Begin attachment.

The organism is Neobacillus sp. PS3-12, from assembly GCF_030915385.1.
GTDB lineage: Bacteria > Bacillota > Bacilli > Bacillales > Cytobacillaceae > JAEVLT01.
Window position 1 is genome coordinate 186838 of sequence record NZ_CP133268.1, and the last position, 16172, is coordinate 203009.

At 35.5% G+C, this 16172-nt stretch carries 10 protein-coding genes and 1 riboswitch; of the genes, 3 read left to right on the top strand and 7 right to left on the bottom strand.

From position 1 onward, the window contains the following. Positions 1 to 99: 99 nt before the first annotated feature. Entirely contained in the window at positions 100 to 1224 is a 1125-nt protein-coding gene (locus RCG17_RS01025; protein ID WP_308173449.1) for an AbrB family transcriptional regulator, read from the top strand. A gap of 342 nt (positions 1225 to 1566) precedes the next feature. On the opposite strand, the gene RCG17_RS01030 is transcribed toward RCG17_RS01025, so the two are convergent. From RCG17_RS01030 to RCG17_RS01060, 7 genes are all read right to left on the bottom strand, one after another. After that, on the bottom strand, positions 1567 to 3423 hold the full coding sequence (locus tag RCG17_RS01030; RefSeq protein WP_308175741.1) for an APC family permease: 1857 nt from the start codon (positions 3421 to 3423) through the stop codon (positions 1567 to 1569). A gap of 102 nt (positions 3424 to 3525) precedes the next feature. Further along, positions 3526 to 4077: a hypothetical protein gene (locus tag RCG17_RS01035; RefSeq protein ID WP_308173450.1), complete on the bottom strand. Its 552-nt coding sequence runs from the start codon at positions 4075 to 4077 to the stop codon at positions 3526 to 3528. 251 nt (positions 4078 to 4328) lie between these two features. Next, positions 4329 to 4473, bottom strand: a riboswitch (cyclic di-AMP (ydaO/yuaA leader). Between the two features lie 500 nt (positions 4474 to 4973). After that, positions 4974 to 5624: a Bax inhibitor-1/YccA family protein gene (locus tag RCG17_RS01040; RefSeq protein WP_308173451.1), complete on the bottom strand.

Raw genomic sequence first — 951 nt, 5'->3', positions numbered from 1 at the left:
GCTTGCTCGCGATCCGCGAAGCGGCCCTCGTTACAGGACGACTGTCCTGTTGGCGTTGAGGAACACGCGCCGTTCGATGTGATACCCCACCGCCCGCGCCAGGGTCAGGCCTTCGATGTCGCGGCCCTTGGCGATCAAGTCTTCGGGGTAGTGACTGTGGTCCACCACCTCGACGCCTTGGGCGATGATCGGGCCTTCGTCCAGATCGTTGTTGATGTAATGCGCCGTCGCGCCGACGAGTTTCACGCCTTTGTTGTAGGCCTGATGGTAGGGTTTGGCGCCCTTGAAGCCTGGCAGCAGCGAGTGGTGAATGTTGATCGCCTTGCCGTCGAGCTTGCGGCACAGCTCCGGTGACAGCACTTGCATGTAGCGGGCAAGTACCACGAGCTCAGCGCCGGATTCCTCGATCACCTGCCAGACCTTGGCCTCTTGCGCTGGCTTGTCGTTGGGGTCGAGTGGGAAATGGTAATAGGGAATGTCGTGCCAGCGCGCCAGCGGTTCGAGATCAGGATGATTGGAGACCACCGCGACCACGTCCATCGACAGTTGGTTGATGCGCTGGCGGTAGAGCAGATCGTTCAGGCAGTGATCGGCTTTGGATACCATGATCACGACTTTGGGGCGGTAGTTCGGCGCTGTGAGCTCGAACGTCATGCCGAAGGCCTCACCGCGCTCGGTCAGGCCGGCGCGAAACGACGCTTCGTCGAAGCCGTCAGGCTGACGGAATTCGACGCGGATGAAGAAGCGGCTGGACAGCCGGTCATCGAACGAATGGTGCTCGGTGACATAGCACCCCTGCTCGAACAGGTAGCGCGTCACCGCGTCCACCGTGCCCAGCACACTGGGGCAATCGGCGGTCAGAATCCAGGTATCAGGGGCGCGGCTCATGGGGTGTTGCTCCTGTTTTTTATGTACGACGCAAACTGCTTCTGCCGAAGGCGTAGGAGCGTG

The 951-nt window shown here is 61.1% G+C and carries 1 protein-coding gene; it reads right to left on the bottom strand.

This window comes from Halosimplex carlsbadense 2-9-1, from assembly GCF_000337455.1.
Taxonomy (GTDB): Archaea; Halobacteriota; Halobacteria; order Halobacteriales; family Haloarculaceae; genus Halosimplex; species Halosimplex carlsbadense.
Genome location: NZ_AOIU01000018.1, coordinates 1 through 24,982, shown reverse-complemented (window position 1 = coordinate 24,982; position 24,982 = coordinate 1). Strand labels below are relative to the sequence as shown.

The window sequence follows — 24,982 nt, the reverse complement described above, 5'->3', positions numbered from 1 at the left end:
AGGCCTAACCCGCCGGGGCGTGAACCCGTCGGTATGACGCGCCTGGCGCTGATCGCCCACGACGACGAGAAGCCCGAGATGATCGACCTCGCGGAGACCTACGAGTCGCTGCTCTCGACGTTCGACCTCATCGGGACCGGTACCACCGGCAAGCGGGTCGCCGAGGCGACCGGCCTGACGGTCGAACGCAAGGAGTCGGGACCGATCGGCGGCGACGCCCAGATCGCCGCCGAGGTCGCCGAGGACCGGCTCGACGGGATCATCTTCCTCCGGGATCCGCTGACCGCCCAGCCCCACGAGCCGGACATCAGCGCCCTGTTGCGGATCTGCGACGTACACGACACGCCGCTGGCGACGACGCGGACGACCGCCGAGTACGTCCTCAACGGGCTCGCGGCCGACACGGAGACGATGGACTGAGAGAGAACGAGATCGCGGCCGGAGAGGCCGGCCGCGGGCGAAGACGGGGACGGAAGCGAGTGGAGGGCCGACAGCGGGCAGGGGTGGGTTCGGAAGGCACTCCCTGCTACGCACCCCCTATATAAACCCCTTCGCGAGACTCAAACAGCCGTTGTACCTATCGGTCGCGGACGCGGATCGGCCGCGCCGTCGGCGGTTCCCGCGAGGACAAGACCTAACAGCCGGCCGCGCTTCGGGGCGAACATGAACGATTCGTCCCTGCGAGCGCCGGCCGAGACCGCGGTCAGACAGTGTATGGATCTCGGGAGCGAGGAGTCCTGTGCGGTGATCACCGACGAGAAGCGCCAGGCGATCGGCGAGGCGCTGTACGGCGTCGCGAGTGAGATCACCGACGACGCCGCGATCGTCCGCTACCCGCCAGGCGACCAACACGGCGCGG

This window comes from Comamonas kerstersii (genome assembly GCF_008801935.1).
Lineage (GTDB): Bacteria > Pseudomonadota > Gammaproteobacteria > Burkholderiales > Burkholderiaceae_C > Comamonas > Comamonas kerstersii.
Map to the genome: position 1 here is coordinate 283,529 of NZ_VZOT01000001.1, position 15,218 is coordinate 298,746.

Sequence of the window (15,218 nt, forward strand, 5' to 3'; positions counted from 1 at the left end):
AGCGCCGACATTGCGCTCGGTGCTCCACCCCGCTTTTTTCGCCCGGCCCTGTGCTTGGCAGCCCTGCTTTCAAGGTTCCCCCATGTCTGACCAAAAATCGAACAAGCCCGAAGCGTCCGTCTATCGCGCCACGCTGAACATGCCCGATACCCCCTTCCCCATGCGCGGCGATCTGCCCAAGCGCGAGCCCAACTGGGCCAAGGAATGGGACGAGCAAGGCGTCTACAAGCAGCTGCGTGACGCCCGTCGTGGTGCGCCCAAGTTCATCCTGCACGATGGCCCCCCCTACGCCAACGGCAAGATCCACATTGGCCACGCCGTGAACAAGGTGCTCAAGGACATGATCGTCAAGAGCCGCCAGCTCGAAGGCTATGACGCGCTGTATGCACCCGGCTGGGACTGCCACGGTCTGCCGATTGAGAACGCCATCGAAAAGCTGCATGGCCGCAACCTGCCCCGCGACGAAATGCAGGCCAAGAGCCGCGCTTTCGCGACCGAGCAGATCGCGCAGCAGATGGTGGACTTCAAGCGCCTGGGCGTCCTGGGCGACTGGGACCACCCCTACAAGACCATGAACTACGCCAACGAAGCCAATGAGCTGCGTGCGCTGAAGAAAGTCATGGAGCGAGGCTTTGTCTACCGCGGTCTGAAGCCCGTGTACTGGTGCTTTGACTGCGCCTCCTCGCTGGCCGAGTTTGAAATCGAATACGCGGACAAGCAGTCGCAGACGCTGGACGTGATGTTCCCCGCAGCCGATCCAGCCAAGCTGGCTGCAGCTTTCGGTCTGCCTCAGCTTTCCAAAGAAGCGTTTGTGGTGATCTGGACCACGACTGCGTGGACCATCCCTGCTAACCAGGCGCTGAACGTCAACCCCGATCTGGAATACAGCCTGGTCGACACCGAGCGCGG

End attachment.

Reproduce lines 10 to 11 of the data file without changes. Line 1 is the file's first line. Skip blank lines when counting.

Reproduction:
Taxonomy (GTDB): Archaea; Halobacteriota; Halobacteria; order Halobacteriales; family Haloarculaceae; genus Halosimplex; species Halosimplex carlsbadense.
Genome location: NZ_AOIU01000018.1, coordinates 1 through 24,982, shown reverse-complemented (window position 1 = coordinate 24,982; position 24,982 = coordinate 1). Strand labels below are relative to the sequence as shown.